On the surface, Katie was getting a new look to cheer herself up, but deep down she was trying to do something else.
“I was trying to change me… I figured if I changed how I looked, I guess I might just change too,” she says.
Since 2009, Katie has been living with the diagnosis of bipolar disorder after years of being treated for what doctors thought was depression.
“I won’t lie and say it’s easy. It’s always a little bit over the place,” Katie says.
That said, having a plan is a great help. For years Katie has been talking about studying, now she’s signed up for environmental science at university and that helps her focus.
Katie is familiar with her triggers and has developed coping mechanisms for when she gets too low or too high, eg, she likes to draw or write.
But when life gets overwhelming, she knows it’s time to talk to someone – a friend or professional.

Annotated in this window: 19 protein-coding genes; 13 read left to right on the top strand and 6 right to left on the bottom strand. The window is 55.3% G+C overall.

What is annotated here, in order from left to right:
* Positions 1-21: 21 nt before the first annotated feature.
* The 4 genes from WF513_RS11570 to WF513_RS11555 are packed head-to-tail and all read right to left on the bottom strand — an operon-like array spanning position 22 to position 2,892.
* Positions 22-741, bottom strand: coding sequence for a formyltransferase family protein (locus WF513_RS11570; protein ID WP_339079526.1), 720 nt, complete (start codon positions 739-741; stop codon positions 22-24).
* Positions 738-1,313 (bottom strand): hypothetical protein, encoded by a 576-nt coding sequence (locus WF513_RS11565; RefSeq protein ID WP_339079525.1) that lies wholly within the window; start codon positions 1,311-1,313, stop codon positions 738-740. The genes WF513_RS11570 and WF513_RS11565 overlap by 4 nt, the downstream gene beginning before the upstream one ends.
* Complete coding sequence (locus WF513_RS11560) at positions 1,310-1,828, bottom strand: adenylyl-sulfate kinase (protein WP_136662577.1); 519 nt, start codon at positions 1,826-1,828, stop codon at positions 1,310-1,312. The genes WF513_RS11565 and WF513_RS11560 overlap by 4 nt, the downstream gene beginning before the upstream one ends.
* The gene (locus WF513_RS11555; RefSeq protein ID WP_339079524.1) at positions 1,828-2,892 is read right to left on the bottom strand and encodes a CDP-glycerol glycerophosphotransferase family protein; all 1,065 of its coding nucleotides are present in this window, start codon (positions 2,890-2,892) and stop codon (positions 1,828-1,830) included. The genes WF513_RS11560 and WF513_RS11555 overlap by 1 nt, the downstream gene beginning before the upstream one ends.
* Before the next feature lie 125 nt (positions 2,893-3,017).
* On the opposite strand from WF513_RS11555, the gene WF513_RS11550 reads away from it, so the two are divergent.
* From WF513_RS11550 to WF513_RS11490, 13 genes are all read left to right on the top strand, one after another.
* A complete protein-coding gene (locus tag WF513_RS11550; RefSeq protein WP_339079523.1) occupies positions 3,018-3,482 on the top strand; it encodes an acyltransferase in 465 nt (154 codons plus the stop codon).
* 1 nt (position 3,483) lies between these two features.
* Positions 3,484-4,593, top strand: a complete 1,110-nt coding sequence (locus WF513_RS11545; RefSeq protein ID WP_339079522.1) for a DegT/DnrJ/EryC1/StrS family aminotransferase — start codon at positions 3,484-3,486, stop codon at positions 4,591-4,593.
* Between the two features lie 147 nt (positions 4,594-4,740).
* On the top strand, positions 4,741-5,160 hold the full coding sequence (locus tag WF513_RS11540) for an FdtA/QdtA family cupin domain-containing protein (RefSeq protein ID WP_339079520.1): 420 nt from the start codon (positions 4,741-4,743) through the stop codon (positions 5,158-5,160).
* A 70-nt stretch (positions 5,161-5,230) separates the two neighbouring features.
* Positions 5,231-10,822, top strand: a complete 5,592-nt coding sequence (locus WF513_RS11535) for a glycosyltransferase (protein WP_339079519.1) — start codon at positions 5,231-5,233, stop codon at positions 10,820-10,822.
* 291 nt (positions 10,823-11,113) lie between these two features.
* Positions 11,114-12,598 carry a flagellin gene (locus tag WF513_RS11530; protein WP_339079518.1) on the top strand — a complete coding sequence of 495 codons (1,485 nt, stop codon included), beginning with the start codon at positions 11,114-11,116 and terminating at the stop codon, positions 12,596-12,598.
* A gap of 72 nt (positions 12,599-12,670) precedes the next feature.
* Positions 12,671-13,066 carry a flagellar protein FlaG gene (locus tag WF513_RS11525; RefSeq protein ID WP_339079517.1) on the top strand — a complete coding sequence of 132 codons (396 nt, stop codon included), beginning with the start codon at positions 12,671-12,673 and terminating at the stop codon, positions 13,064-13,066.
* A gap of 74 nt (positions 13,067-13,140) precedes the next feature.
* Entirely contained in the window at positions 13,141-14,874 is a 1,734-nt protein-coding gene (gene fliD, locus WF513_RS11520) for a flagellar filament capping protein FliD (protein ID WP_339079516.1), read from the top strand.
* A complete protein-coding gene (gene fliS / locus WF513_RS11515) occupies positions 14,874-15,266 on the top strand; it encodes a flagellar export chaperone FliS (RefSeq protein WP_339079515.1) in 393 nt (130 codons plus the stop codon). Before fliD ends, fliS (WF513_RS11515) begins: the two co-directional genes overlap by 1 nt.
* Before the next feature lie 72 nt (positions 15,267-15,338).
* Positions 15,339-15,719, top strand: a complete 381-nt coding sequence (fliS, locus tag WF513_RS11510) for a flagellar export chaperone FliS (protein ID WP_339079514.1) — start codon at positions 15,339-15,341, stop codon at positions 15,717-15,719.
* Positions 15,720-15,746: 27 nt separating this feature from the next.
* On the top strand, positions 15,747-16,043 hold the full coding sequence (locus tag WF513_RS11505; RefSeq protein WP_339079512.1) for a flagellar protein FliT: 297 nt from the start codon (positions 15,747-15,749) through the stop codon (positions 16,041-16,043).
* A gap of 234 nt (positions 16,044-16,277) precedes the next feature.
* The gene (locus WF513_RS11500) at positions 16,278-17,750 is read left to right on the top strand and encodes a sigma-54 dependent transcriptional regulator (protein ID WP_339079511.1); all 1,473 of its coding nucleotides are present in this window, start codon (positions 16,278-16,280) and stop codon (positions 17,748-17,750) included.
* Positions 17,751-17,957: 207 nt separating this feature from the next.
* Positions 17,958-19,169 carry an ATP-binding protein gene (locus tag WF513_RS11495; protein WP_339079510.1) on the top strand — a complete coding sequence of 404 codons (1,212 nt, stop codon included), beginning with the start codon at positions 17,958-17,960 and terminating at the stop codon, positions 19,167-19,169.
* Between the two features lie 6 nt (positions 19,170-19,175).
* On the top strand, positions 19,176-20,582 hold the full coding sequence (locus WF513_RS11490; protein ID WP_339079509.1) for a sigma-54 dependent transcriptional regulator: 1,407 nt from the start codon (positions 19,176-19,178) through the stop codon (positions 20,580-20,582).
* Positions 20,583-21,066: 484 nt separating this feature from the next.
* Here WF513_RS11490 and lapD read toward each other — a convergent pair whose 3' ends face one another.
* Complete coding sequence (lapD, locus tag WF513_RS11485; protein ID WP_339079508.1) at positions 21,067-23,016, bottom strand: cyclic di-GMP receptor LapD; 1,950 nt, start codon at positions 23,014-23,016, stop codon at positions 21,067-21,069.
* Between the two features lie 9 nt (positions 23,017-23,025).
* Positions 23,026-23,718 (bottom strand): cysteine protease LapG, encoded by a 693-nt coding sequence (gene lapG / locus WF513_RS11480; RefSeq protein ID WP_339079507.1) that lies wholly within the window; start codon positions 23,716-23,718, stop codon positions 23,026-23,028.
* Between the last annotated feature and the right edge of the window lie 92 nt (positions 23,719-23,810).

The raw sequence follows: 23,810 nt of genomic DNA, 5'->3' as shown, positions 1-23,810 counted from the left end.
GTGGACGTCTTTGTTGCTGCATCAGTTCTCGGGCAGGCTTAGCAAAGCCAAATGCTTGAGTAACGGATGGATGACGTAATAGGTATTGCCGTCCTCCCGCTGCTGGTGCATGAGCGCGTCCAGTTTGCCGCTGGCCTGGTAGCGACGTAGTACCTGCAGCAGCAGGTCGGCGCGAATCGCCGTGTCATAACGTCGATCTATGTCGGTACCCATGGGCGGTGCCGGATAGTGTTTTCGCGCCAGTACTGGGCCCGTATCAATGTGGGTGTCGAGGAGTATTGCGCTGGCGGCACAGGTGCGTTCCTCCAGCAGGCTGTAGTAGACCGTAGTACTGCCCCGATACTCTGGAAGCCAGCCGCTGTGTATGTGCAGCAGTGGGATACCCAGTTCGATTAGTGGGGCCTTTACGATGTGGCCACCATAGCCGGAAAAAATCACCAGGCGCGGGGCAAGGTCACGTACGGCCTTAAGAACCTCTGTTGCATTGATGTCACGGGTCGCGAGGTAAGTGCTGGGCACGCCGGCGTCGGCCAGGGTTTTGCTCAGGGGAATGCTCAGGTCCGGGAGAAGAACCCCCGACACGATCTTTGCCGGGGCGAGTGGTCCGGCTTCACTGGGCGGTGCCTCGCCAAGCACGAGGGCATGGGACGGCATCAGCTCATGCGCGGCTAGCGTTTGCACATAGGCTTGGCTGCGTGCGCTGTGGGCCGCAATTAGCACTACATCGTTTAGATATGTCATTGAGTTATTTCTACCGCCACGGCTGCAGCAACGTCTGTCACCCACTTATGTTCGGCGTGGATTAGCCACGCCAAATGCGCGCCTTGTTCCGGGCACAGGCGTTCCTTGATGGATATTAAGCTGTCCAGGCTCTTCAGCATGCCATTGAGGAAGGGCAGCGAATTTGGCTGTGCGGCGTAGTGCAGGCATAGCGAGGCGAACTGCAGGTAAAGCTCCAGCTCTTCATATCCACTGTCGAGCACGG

Katie, who lives with family in Wellington, says she’s lucky to have family and friends who support her.
It’s really important loved ones learn about mental illness and understand symptoms, she says.
“A lot of the time, when someone is really ill, they say things they don’t mean. Just try to be understanding. The worst thing you can say, when someone is in a down phase is: have you taken your medication today?”
Katie suggests instead: “hey, what’s up? You seem down today.”
Katie believes education is important; people sometimes say to her she must be insane when they hear her diagnosis. So she likes how Mental Health Foundation (MHF) not only provides support to those with mental illness and their families, but also educates about mental illness.
“I went onto the website and was reading the stories and I decided I wanted to raise money for these guys.”
Inspired by a colleague who was doing Shave for a Cure, Katie shaved her head too and raised almost $1000 for the MHF.
“I guess shaving my head is taking away what I had used to desperately try to change so many times. Let’s let my natural hair colour come back and just be Katie again.”